By James Neal, Staff Writer
Enid News and Eagle
ENID, Okla. —
Oklahoma atheists are uniting their voices with non-believers across the U.S. to lobby for more separation between church and state.
“There are 40 million Americans who don’t identify with any religion, but our political influence has been limited because we have not been organized,” said Edwina Rogers, Executive Director of the Secular Coalition for America. “This year, that changes.”
Rogers made that statement in a press release announcing formation of an atheists’ lobbying group in Oklahoma, which will officially open with a conference call Wednesday.
“Some of the most egregious violations of church-state separation are being promoted and passed at the state level, and we absolutely must act to stop it,” Rogers said.
According to the press release, the conference call and the Oklahoma SCA chapter will be “open to anyone who supports a strong separation of religion and government and wants to get involved, irrespective of personal religious beliefs.”
Organization of the Oklahoma chapter comes in a final wave of 12 states in which SCA plans to organize lobbying groups. Chapters already have been organized in the other 38 states, and SCA plans to have chapters operational in all 50 states by December.
Lauren Anderson Youngblood, SCA Communications Manager, said Oklahoma’s atheist lobby is being organized in the last round because there’s less support here than in some other states.
“We rolled the groups out first in the places where we knew we had some type of framework already in place that would be natural feeders for our organization,” Youngblood said. “The states where we didn’t have as much infrastructure, we waited on them, and that’s how Oklahoma ended up being in the last round.”
Youngblood said an agenda has not been set for the Oklahoma chapter, but it will join with other state chapters to oppose legislation that “mixes politics and religion.”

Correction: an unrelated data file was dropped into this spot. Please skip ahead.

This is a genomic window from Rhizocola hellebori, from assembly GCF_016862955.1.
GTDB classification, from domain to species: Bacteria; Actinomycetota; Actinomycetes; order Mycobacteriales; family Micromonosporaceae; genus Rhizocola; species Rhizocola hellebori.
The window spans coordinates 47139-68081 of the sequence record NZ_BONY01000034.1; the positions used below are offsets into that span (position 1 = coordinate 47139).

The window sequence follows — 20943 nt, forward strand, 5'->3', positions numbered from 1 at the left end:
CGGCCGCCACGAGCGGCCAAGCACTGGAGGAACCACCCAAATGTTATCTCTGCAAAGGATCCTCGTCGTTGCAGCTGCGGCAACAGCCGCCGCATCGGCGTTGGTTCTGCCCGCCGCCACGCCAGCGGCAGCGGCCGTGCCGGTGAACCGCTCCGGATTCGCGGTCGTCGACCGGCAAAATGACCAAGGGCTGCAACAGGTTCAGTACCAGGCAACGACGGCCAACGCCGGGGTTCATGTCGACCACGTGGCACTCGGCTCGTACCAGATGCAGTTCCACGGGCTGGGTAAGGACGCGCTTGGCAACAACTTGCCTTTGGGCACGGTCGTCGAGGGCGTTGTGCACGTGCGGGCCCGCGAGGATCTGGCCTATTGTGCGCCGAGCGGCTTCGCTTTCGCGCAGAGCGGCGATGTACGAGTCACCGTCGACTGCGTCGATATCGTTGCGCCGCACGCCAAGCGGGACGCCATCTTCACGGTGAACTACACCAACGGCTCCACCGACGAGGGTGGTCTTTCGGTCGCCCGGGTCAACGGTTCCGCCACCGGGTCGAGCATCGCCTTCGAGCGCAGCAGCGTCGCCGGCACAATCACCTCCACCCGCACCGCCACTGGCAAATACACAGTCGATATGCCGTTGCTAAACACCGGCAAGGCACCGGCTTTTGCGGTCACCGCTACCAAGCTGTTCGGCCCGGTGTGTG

“Our founders specifically founded our country to be a country that didn’t have a designated religion,” Youngblood said. “What we’re seeing now is an attempt to blur the lines and insert religion and religious ideology into our policy and our laws.
“Not only is that against the founding principles of our country, it’s just not right. Our elected officials are elected to represent the public, and the public is very pluralistic, and those lawmakers are not there to only represent people who agree with them on religion.”
Youngblood cited a recent Pew Forum study that indicated 20 percent of Oklahoma residents do not express an absolute belief in God, and 31 percent disagreed “religion is very important to their lives.”
Another Pew study cited in the SCA press release found 54 percent of Americans say churches and other houses of worship should keep out of political matters, and 38 percent say there has been too much expression of religious faith and prayer from political leaders.
Youngblood said the SCA is not opposed to people having religious views, they just want those views kept out of politics.
“We represent non-theists, but our chapters are open to everyone who agrees the separation of church and state needs to be upheld and strengthened,” Youngblood said. “We typically work with people who believe in God and who do have faith, but who believe the place for God is not in our government.”
George Gividen, member of the Enid Humanist Association, said Oklahoma atheists and agnostics need a lobby to make their voice heard.
“We need a lobbying organization, just like Christians need their lobbying organizations,” Gividen said. “There are great Christians out there doing great things for this nation, and there are great atheists who also are doing great things for our nation.”
Gividen said the Enid Humanist Association, an admittedly small group, was founded not to oppose religion, but to foster respect and understanding between believers and non-believers.
“The humanist organization as a whole is not against religion,” Gividen said. “We’re for religious freedom. We’re just against religion getting special treatment and exemptions.
“We’re not trying to push our views on other people,” he said. “We’re not here to attack religion, we’re not here to attack Christians, we’re here to voice our opinions and say that we should be respected for our right to have our own beliefs.”